The Internet of Things (IoT) has been on the horizon for years — in some ways, decades even. From fictional depictions as far back as the Jetsons to the promise of a smart home with intuitive tech that not only responds to your every command but can anticipate all your needs, it’s been a tantalizing frontier in consumer electronics for quite some time. But as is true with most every new, great advance in tech, with the convenience comes hidden risks, and IoT as a technology has proven to be one of the more vulnerable penetration points in secure networks for individuals and businesses alike.
Don’t believe me? Hackers once broke into a casino and stole the ‘high rollers’ database… through an IoT thermostat
As natural language processing (think Alexa, Siri, Google Home, etc.) has improved by leaps and bounds, so too has the promise of a real smart home (or smart business, as it were). Wireless networks got better and better, enabling everything to connect to one another. The Internet went everywhere and then became mobile, meaning all these devices could not only talk to one another, but use cloud computing resources and neural networks to learn, adapt and improve what they provided.
You could go green by programming networks to turn energy on or off based on usage patterns/presence. The possibilities were seemingly endless. But even though we as consumers thought of these things as simply smart devices connected to one another, hackers saw them as something different — independent and isolated vulnerabilities to be exploited. And because most people initially didn’t protect against intrusion as diligently as we would with computers or phones, hackers were able to gain access in new and frightening ways. My favorite anecdote involves a casino, a thermostat and an aquarium.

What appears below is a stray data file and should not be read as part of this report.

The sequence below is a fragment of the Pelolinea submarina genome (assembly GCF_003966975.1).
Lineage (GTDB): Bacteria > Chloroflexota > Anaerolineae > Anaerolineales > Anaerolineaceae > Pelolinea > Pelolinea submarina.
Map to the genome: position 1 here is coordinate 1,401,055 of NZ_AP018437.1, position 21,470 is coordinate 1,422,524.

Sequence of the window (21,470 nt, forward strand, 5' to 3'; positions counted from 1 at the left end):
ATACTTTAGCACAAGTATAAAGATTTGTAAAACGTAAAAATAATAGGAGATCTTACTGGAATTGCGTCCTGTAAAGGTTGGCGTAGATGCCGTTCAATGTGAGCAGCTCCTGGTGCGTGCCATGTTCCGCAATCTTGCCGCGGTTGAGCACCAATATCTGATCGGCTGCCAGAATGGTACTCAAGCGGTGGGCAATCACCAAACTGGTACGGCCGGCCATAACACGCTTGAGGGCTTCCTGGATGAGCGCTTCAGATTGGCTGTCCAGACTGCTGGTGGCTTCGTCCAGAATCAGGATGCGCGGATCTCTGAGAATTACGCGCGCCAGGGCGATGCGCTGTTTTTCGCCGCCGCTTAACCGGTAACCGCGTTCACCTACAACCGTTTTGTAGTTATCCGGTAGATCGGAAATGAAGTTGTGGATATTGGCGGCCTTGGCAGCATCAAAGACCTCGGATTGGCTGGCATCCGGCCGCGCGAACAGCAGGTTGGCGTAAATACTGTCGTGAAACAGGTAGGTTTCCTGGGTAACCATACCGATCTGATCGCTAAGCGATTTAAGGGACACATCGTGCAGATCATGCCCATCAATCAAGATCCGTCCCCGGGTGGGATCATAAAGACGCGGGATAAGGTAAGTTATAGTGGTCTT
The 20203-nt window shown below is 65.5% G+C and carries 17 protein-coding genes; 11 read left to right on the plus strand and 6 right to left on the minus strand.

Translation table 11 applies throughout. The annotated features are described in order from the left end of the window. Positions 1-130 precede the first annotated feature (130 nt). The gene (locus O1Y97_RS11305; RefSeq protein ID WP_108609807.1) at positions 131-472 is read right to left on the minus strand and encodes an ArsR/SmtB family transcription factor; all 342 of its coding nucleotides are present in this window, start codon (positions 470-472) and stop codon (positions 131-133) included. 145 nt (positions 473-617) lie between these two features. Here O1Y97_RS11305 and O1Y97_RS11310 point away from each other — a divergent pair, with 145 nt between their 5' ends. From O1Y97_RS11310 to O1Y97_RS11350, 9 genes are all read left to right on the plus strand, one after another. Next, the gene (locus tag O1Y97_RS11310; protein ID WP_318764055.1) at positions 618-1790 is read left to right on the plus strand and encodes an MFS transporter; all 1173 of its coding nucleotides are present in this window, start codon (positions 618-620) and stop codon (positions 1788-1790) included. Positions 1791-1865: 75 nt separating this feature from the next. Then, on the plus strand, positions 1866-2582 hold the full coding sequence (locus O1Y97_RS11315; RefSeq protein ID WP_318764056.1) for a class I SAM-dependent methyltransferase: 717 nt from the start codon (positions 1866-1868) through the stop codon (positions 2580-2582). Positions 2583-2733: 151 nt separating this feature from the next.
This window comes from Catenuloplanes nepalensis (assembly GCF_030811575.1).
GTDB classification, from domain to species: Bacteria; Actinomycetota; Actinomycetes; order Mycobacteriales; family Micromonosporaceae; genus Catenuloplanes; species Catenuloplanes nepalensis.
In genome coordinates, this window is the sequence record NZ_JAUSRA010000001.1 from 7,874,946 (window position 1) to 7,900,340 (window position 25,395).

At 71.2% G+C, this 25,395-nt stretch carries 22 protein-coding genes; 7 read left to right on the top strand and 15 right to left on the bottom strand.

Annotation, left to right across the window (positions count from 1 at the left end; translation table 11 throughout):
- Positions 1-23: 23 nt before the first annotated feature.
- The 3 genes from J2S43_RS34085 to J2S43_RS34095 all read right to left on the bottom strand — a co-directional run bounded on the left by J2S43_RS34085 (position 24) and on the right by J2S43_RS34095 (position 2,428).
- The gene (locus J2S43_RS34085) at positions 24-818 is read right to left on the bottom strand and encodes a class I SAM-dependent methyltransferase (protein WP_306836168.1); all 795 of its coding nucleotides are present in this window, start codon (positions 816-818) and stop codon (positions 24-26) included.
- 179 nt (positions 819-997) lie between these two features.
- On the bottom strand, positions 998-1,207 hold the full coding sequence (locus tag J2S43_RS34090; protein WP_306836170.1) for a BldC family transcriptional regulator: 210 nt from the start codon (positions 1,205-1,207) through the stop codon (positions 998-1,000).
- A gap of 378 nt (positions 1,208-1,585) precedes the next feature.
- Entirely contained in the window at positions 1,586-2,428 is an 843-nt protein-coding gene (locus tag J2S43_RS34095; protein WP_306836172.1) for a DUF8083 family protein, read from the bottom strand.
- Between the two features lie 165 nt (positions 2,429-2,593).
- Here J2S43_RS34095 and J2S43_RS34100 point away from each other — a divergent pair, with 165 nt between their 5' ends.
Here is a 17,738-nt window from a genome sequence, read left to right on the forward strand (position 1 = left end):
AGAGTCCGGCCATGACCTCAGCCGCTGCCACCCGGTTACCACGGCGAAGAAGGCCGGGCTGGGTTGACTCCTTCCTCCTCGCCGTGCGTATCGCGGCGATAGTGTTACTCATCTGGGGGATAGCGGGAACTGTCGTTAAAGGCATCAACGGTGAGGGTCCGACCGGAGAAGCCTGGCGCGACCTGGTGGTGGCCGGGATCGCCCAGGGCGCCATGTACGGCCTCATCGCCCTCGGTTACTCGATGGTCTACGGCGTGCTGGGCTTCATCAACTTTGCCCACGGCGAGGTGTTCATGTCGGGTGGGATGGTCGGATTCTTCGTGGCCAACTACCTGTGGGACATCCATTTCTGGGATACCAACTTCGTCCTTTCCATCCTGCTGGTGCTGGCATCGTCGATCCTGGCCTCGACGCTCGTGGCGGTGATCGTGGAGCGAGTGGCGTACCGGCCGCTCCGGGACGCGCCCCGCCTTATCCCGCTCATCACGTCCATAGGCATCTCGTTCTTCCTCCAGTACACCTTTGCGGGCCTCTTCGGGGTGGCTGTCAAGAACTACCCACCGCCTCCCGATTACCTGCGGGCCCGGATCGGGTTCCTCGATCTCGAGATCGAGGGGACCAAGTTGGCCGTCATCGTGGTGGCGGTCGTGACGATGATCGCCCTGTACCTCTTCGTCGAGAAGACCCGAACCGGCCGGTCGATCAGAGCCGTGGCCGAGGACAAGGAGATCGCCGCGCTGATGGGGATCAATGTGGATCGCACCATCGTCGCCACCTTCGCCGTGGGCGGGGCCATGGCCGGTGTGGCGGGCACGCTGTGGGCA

Darktrace is a cybersecurity firm specializing in cyber A.I. Earlier this year, its CEO Nicole Eagan relayed her favorite anecdote (reported in Business Insider): “There’s just a lot of IoT. It expands the attack surface, and most of this isn’t covered by traditional defenses,” the CEO said.
The casino was hacked via a thermometer in an aquarium in the lobby. “The attackers used that to get a foothold in the network,” she said. “They then found the high-roller database and then pulled that back across the network, out the thermostat, and up to the cloud.”
Because the aquarium thermometer was attached to the same networked backbone as the rest of their system, it provided another access point the casino wasn’t watching as closely as it should have. And if hackers can breach a casino’s firewall through something that obscure, imagine what hackers could gain access to through Alexa, or your appliances?
The bottom line
We’re not all doom and gloom when it comes to IoT. There’s some truly awesome stuff happening out there and we want consumers and businesses to reap the rewards IoT can promise. But at the same time, we have to caution people to think of every Internet-enabled device as a possible access point to your network and your files. You must, must, must protect and defend each and every IoT access point as much as you would your phone or laptop. If casinos aren’t invulnerable, you certainly aren’t either.
And if you need help figuring out how to ensure that? Drop us a line — it’s exactly what we’re here for.